The New York City Launch, January 7
The launch of Imagine Ireland at Lincoln Center in New York City on January 7 continues to gather enthusiastic responses from press in the US and Ireland.
CBS Chicago: $5M Grant Brings Ireland To Chicago
Irish Fireside: A Year of Irish Arts in America
Playbill.com: Imagine Ireland Brings Irish Theatre (and More) to the U.S. in 2011 [this article is no longer available]
The Smiling Ambassador, courtesy of the Patrick McMullan Agency
Irish Film and Television Network (IFTN): Gabriel Byrne Launches ‘Imagine Ireland’
At the launch Gabriel Byrne commented on the evolving Irish arts, saying: “The creative Irish mind has always found some of its richest inspiration in America – think today of the music of U2 or the writing of Colum McCann. Think too of the plays of Eugene O’Neill and the films of John Ford, whose film “The Quiet Man” is one of the most memorable and influential responses by an Irish American to the challenge to “imagine Ireland”.
Minister Mary Hanafin, who was also present at the launch in New York spoke of the Government’s support of the new body, saying:“Culture is the means by which most Americans now encounter Ireland. It connects with the deep sense of pride and belonging of more than 40 million Irish-Americans, and also with the many millions of Americans with no Irish ancestry who love great art. The Government has invested in this initiative because arts and culture are vital to Ireland’s recovery, and to the relationship between our two countries. Imagine Ireland celebrates and renews that unique relationship, bringing Irish culture to new audiences across America and connecting with new generations.”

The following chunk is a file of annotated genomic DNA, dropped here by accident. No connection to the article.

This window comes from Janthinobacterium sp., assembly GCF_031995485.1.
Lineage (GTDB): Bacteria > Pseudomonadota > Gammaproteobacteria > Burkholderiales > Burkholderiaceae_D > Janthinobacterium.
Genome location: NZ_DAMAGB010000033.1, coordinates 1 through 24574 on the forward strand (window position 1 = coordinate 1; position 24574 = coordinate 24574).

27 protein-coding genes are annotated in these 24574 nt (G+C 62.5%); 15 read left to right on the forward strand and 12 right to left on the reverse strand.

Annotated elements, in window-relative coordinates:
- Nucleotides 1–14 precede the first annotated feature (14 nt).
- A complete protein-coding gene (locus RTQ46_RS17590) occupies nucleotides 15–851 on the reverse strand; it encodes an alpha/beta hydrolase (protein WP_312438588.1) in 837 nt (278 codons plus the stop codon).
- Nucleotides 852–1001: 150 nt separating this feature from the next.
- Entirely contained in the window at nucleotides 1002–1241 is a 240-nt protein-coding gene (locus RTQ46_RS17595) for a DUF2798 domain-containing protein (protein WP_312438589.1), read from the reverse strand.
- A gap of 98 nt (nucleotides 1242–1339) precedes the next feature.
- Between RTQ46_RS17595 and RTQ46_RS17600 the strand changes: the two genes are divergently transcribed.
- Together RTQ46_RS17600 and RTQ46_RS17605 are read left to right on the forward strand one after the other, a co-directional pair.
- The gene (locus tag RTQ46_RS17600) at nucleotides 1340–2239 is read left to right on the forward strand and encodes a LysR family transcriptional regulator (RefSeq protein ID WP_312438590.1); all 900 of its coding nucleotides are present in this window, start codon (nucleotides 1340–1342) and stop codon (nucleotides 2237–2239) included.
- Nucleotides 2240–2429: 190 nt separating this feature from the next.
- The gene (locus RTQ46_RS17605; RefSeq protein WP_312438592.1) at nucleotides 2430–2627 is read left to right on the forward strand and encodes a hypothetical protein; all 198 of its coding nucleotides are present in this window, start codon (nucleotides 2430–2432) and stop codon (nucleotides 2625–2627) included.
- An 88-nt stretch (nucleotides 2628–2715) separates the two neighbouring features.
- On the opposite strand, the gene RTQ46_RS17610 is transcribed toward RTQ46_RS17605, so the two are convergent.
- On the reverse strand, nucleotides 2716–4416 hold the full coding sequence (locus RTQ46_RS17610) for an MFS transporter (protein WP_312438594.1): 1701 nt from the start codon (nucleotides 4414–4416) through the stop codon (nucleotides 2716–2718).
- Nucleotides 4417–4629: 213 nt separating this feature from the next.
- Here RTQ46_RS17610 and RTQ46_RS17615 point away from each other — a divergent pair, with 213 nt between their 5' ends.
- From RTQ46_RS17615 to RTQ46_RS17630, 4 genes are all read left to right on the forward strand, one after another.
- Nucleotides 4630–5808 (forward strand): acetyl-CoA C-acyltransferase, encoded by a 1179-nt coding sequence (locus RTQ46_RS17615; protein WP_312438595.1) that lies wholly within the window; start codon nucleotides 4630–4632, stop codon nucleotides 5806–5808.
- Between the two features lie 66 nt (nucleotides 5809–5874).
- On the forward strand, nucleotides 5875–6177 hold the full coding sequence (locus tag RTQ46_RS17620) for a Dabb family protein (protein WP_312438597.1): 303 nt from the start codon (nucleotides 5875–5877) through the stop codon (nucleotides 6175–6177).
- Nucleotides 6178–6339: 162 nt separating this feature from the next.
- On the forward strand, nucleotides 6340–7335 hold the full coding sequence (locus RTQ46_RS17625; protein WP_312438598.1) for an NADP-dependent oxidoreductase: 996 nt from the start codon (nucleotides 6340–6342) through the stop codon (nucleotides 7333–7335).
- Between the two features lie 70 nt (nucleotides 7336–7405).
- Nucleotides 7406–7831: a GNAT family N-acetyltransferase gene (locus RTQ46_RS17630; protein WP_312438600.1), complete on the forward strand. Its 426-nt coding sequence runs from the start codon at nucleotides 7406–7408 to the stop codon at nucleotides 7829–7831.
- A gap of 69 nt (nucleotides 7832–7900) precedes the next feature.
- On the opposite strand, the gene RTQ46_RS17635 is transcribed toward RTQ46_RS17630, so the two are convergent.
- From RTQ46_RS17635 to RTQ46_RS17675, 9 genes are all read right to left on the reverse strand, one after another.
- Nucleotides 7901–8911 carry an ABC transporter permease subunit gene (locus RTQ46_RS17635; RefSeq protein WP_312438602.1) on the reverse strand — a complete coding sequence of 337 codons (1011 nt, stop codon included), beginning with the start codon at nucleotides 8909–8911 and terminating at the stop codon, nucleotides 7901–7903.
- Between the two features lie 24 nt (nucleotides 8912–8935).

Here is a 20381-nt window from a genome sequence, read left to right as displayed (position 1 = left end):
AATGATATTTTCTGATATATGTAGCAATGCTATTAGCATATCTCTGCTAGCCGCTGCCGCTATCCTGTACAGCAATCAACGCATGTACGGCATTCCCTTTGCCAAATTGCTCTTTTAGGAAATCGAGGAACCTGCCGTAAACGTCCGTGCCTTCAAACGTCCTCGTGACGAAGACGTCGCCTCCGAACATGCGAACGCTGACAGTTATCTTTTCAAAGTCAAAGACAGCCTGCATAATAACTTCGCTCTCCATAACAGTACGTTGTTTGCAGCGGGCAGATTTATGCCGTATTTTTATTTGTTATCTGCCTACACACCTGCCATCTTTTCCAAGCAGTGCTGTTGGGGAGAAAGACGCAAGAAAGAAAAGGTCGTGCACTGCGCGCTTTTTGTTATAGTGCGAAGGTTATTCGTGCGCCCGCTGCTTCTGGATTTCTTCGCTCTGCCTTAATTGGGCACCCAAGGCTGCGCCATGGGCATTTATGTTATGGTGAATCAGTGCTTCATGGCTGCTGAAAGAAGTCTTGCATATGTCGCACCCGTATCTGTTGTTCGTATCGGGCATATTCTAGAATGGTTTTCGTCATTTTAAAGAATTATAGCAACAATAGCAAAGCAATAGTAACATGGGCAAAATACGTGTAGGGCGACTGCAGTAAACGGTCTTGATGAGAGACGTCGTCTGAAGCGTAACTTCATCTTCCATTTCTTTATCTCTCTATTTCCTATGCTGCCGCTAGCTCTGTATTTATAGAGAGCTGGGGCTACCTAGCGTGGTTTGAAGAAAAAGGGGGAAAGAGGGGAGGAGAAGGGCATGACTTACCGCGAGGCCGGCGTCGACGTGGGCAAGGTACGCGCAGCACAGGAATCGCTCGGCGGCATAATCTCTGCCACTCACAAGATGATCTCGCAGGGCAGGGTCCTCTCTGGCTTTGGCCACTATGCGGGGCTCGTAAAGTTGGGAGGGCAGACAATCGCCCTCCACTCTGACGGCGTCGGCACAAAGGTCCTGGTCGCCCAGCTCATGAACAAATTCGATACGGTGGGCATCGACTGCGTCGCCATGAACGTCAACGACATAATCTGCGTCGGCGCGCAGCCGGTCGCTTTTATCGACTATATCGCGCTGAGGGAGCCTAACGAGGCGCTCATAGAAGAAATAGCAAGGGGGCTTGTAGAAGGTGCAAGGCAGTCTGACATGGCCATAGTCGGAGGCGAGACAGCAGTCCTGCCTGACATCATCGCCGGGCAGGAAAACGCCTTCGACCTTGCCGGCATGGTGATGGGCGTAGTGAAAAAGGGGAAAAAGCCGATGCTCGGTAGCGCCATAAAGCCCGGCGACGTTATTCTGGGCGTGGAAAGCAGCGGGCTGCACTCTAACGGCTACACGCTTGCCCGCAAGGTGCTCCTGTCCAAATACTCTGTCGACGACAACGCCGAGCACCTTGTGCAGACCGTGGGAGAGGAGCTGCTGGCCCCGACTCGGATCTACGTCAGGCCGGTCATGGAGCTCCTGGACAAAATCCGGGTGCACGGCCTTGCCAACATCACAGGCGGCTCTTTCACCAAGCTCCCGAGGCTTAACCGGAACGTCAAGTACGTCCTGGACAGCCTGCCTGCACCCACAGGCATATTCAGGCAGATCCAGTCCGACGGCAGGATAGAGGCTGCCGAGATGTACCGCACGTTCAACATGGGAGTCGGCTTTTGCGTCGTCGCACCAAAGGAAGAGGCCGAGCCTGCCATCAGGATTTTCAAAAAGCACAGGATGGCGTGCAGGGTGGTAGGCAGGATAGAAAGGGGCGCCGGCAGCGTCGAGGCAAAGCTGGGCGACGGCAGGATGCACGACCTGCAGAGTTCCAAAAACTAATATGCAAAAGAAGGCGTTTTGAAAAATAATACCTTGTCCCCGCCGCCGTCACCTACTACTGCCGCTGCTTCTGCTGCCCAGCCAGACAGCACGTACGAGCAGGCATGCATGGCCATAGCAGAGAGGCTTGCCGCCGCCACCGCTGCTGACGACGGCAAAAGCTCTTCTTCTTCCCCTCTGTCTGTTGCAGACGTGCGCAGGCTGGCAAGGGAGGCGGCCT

Two Gentlemen from Ireland
Wall Street Journal Speakeasy Blog: Gabriel Byrne, Colum McCann Want You to ‘Imagine Ireland’ (interview with both gentlemen)
Speakeasy: Mr. Bryne, how did you get to be a Cultural Ambassador?
Gabriel Bryne: To appoint somebody who works with the world of cinema, theatre, was tremendously innovative of the Irish government. There was a time when the American government placed culture at the center of their economic renovation, during the 30s…
Speakeasy: I bet you’ve heard of Hallie Flanagan.
Gabriel Byrne: Absolutely! That’s when art actually worked. When the government decided that artists could actually lead the way. What art does is ask people to re-imagine reality. That’s a deeply subversive thing to do. I can understand that somebody with great foresight would not be heavily into subsidizing the arts, because when you cut off the arts you cut off a major voice—but you cannot ever quell it. You can take Solzhenitsyn and put him in a Siberian labor camp, but some version of him always will out.
Vinny Murphy’s Blog: Imagine Ireland launches in the US (he was there at the New York launch!)
CEO Culture Ireland Eugene Downes, actor (and Cultural Ambassador!)
Gabriel Byrne, Minister for Culture Mary Hanafin, writer Colum McCann
and NY City Council Speaker Christine Quinn
at launch of Imagine Ireland in New York City, January 7, 2011
Virginia Festival of the Book: Imagine Ireland [this website no longer exists]
March 19, 2011: Imagine Ireland with Anne Enright, Kathleen Hill, and Colm Tóibín
Celebrate Irish and Irish-American culture and literature with three bestselling authors in both the U.S. and Ireland. Colm Tóibín (Brooklyn and The Empty Family: Stories); Kathleen Hill (Still Waters in Niger and Who Occupies This House); and Anne Enright (The Gathering and Yesterday’s Weather: Stories). Made possible by Culture Ireland and its initiative “Imagine Ireland,” a year-long season of Irish arts in America in 2011. This major initiative showcases outstanding creative talent from Ireland in partnership with leading festivals, venues and institutions across the United States, including the VFH’s Virginia Festival of the Book.
Speaking at the launch, Gabriel Byrne praised the Irish imagination and encouraged Americans of all generations to imagine Ireland for themselves. “Ireland’s culture has been consistently evolving,” he said, before remarking on Ireland’s rich cultural past and what it means to the present generation: “Only a culture which changes remains alive; its breath and influence is universal. Irish artists such as Joyce, Beckett and Yeats spoke from a native imagination to a universal audience. Today’s artists draw upon that massive inheritance…Theirs is an inevitable, ever changing voice that recognizes kinship of reality and imagination.”